The Islamist-led government has tried to stem a stream of young Tunisian men joining the conflict in Syria. But they have been struggling against a popular feeling that jihad, in the sense of a righteous war, is a heroic and holy endeavour when performed in countries such as Syria and Mali.
Tunisia struggles to stem flow of fighters abroad
TUNIS // "Jihad is not a crime" was blazed across the front of T-shirts two young men were hawking along the main avenue of the Tunisian capital.
Around them flowed the annual Martyrs' Day parades, including small children dressed in the outfits often adopted by extremist religious fighters: headbands with Islamic phrases and automatic weapons, albeit plastic ones.
"Jihad is a duty in Islam," Marwan, 15, one of the shirt sellers, said this week. "The Prophet has said, if one foot of the land of the Muslims has been touched, then the doors of jihad must be opened." By that morning, he had already sold 20 shirts at 20 dinars (Dh46) apiece.
An elected, Islamist-led government has tried to stem a stream of young, religious Tunisian men joining the conflict in Syria and becoming part of networks of North African extremists.
But they have been struggling against a popular feeling that jihad, in the sense of a righteous war, is a heroic and holy endeavour when performed in countries such as Syria and Mali.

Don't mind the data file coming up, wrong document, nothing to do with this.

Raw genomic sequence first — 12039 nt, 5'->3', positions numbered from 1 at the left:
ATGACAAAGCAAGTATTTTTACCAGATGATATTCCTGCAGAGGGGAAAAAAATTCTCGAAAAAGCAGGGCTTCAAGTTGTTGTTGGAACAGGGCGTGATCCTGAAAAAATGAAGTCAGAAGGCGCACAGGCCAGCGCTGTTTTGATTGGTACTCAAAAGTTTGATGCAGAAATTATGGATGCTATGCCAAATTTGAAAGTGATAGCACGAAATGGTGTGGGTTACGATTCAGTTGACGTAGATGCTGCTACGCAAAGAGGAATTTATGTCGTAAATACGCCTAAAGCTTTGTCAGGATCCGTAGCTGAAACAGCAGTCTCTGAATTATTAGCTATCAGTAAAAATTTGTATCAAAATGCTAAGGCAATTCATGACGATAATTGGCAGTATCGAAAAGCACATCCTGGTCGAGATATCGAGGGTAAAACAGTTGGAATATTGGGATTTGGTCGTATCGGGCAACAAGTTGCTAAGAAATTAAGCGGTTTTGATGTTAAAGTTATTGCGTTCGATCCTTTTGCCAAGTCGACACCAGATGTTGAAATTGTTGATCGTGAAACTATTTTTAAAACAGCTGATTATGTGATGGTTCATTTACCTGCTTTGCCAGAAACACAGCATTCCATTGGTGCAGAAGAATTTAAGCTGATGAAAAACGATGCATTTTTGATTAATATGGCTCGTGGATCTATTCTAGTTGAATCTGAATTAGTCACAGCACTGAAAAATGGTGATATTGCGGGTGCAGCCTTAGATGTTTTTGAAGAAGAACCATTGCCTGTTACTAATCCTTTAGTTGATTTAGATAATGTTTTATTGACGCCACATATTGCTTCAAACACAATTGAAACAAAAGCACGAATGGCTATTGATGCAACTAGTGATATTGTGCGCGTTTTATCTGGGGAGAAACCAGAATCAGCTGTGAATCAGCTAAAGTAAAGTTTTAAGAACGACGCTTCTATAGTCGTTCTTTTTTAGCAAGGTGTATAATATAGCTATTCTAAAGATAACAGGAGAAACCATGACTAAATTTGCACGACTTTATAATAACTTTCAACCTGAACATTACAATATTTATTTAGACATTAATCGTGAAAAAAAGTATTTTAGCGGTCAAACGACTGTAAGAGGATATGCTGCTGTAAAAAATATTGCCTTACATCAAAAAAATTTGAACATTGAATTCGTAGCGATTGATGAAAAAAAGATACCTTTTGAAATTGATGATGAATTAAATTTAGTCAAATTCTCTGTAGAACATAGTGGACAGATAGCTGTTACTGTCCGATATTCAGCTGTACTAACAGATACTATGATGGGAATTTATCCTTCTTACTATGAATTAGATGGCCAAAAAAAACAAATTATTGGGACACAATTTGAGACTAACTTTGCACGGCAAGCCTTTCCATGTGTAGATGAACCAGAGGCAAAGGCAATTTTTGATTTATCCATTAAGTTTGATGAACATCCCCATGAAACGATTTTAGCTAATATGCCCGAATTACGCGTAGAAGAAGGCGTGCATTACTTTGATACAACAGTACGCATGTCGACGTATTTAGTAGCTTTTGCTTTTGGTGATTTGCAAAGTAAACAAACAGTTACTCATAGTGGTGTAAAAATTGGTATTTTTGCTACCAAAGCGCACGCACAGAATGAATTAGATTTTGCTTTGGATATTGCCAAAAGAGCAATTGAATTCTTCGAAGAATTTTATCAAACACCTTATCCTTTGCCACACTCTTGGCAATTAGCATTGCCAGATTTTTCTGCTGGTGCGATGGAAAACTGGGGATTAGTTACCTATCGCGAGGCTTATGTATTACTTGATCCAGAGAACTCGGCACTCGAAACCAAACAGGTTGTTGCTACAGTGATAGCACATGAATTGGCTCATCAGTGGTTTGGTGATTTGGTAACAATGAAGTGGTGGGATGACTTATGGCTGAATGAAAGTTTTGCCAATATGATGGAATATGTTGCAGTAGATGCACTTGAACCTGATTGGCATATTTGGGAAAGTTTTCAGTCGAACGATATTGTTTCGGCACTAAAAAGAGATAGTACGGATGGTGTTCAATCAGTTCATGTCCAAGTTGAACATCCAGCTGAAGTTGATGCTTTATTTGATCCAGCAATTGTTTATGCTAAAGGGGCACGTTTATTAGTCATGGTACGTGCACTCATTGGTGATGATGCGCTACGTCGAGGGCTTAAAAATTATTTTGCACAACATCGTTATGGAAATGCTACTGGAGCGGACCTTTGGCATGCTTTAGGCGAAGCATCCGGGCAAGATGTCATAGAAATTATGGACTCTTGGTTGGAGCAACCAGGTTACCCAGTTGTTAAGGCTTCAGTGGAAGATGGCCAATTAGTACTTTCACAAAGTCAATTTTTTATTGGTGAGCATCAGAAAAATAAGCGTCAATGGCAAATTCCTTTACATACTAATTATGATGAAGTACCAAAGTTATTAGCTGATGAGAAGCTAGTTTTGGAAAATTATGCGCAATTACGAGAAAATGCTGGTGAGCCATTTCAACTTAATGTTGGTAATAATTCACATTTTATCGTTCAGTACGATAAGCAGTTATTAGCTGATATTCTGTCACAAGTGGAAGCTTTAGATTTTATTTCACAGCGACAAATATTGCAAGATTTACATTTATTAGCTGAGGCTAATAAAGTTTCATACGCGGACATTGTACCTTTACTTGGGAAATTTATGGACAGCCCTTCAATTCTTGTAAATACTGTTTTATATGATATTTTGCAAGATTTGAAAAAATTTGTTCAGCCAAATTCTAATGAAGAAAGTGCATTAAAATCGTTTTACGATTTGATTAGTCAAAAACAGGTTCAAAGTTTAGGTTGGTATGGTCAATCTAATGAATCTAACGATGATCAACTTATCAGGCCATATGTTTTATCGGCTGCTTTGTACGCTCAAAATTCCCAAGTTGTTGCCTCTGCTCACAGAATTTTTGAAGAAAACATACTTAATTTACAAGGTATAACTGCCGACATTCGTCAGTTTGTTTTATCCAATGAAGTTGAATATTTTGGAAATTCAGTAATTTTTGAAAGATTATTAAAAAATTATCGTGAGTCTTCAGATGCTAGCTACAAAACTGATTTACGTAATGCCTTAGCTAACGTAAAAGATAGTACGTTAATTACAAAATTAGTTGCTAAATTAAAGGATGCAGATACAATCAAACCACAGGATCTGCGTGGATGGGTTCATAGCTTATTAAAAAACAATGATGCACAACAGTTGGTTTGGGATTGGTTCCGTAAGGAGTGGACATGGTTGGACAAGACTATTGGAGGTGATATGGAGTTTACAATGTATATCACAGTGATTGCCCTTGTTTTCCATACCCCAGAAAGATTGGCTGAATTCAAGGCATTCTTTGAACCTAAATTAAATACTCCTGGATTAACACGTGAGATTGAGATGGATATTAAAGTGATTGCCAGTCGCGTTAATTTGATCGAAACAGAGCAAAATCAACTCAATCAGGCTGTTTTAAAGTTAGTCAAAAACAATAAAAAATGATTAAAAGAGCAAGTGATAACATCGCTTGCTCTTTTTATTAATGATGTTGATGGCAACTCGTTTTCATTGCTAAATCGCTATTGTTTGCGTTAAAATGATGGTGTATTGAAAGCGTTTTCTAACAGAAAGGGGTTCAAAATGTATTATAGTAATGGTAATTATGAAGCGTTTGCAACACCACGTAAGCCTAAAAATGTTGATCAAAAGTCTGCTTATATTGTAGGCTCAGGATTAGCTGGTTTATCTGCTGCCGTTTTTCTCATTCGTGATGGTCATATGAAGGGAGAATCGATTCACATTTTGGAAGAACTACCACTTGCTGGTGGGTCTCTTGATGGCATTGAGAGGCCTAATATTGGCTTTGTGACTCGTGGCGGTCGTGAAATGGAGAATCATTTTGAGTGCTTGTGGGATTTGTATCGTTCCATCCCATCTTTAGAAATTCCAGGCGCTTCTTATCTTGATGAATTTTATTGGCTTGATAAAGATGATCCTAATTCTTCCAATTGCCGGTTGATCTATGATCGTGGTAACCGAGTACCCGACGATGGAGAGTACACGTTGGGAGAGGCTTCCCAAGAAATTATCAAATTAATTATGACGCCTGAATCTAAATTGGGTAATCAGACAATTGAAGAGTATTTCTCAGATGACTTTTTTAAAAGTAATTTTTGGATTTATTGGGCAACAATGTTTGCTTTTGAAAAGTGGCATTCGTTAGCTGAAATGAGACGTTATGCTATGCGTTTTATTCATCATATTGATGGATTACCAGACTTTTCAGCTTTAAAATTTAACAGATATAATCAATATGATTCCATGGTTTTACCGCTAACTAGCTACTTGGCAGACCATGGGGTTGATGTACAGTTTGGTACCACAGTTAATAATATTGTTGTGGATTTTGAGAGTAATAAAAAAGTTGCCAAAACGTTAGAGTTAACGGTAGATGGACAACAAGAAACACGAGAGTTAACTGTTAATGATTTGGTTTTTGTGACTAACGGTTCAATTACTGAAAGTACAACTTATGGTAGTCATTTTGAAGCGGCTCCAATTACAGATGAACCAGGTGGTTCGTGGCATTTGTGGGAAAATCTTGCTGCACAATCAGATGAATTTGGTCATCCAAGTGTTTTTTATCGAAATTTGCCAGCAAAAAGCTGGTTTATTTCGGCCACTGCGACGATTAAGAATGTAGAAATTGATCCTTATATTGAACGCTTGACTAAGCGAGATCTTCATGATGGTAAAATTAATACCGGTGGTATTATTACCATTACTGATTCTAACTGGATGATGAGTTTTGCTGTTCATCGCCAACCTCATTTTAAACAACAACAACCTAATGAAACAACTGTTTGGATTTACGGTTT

"My friend Wejdi, who lived near here, he went to Syria four months ago. He is 18 years old," said Marwan. "I think it's really lucky for him, because anyone who dies a martyr, that's a great opportunity for him." Those who die in a holy war are blessed, he said, and their bodies do not decay.
Since a popular uprising overthrew the autocratic but secularist president two years ago, such views have become more frequently aired. Legislation known as the Counterterrorism Law, passed in 2003 and used, according to Human Rights Watch, to prosecute more than 1,000 people under an "excessively broad" definition of terrorism, has not been implemented as stringently and many people held under it have been released.
But as well as moderate Islamists, the new government released many hardline clerics and former radical fighters. The most prominent of these, Saifullah Ben Hassine, known as Abu Ayyad Al Tunisi, was in Afghanistan and helped found the Tunisian Combatant Group, listed by the UN as a terrorist organisation in 2002. He now leads the Ansar Al Sharia extremist group and although wanted for his role in an attack last year on the US Embassy, has not been arrested.
As Mr Ben Hassine and others like him operate more freely, there has been a shift towards more radical rhetoric from imams and teachers in mosques. One imam in the upscale Manara area, who did not want to give his name, explained that although the concept of jihad, or struggle, can take many forms, the greatest form is that of fighting in a war
"It's the highest rank of jihad," he said, "and all the prophets did it."